For the first time since the massacre last June, when Orlando’s Pulse nightclub went from patrons’ haven to nightmare in a matter of seconds, owner Barbara Poma turned on the building’s outside lights Sunday — reminding mourners what it looked like before everything closed down.
Hues of pink and purple splashed across the bar’s black exterior and blue-green spotlights illuminated palm trees. The club’s logo — a large “P” — was projected on the wall.
It had been a year since the deadliest mass shooting in modern U.S. history stole 49 lives there and scarred countless others; a year since Pulse, a safe space for Orlando’s gay community, fundamentally changed.
Overnight, those directly touched by the June 12, 2016, tragedy — survivors and family of victims — gathered in the parking lot outside the club for a private memorial service. They weren’t allowed inside the building, which has been boarded up for months, but just being near the place was emotional enough.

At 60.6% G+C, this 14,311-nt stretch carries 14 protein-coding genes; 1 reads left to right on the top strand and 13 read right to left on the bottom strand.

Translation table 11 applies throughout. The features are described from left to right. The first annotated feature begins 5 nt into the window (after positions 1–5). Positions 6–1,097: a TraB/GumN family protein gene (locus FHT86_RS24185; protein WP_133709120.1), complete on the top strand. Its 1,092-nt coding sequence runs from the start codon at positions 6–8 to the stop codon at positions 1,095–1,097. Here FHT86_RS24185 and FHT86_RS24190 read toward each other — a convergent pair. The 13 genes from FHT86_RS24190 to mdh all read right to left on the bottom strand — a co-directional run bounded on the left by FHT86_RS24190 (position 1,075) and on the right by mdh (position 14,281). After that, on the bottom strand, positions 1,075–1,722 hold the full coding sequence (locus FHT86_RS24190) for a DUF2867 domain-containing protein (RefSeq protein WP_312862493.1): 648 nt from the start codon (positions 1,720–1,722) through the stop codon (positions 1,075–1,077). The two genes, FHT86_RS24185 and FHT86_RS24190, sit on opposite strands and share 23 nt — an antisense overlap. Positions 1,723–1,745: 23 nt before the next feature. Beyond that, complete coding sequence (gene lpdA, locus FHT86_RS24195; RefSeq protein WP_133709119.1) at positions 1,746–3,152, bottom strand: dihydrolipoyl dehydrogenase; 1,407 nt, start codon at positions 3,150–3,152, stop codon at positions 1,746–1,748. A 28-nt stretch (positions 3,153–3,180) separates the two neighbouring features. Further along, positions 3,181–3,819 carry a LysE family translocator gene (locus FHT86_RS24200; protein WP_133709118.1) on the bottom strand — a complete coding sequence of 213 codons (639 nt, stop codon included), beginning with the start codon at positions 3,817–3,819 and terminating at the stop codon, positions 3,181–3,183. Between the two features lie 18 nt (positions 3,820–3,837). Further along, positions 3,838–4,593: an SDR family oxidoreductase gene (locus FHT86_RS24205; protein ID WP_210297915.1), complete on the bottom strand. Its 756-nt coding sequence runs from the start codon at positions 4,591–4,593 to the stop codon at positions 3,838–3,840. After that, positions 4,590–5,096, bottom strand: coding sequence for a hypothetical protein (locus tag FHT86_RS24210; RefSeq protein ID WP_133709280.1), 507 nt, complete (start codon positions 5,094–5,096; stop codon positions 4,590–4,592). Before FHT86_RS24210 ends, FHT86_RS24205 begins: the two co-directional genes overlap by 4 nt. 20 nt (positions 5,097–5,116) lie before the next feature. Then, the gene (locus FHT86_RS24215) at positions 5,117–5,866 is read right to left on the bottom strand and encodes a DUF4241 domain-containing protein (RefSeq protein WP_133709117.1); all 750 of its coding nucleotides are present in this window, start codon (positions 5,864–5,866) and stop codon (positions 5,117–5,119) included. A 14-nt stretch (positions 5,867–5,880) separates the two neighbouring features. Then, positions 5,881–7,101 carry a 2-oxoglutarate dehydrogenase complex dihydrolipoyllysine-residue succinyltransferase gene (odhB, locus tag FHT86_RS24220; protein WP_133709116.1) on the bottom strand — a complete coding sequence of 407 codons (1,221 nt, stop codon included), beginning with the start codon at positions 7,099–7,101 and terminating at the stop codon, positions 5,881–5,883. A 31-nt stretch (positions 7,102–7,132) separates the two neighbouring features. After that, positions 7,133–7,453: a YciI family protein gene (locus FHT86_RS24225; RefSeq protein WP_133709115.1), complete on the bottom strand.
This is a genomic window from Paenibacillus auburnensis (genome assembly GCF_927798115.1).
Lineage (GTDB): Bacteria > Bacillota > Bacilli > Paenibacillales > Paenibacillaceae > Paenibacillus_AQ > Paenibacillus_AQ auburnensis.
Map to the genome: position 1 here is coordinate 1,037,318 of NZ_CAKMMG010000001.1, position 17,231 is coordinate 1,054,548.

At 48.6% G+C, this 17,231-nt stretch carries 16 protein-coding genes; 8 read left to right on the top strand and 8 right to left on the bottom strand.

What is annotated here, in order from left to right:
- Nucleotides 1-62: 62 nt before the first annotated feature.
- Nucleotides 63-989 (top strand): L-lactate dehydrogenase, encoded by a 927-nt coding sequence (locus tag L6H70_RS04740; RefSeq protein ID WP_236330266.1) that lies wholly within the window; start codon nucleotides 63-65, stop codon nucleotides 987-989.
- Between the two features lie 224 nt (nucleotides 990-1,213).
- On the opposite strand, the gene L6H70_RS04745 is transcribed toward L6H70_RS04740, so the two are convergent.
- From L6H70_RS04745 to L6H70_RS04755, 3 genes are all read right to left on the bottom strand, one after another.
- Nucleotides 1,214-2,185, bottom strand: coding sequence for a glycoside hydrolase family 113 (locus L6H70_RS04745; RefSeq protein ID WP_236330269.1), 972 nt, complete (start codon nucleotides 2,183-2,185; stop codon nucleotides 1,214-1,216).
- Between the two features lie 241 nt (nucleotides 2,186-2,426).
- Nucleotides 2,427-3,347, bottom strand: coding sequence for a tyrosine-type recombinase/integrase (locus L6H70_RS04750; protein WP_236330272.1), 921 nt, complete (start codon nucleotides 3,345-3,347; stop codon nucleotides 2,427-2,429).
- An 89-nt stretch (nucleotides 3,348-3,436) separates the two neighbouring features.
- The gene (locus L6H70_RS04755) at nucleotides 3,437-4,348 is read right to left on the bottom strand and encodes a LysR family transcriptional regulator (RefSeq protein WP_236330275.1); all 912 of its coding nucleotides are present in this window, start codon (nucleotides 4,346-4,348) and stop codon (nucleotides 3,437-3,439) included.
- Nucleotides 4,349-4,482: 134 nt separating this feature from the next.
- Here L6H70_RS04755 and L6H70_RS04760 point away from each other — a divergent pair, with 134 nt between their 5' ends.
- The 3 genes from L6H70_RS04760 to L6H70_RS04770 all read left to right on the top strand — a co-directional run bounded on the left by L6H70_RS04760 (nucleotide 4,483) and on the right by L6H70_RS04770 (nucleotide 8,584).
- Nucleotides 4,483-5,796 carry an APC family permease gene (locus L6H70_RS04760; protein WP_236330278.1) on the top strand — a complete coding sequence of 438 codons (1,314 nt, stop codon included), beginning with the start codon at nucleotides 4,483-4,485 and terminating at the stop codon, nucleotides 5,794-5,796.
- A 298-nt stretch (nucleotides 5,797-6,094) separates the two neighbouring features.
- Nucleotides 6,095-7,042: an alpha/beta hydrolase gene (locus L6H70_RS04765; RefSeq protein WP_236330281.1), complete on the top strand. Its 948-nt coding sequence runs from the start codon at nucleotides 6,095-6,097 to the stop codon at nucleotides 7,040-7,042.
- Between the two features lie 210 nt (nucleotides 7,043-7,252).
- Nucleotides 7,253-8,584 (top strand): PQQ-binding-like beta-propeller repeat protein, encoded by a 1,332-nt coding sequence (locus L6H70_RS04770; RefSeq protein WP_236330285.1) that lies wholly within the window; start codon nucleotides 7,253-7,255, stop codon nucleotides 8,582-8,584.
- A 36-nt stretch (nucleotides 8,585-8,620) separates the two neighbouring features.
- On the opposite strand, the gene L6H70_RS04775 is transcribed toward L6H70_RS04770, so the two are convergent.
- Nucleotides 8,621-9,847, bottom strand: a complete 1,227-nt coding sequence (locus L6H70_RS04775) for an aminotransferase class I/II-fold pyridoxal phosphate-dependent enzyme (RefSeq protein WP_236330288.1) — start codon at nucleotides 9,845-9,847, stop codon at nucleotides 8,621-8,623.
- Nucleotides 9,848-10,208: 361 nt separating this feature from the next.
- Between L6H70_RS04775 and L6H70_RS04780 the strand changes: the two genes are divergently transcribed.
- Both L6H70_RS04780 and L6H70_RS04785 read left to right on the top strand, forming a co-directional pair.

“It’s totally different now. It’s like all the terrifying and awful memories I had have been replaced with tonight, with this unity and all this love,” Ramses Tinoco, who survived the massacre, told the Orlando Sentinel. “We’re all still grieving but this gave me some closure. I could smile and remember the 49.” Read more via Washington Post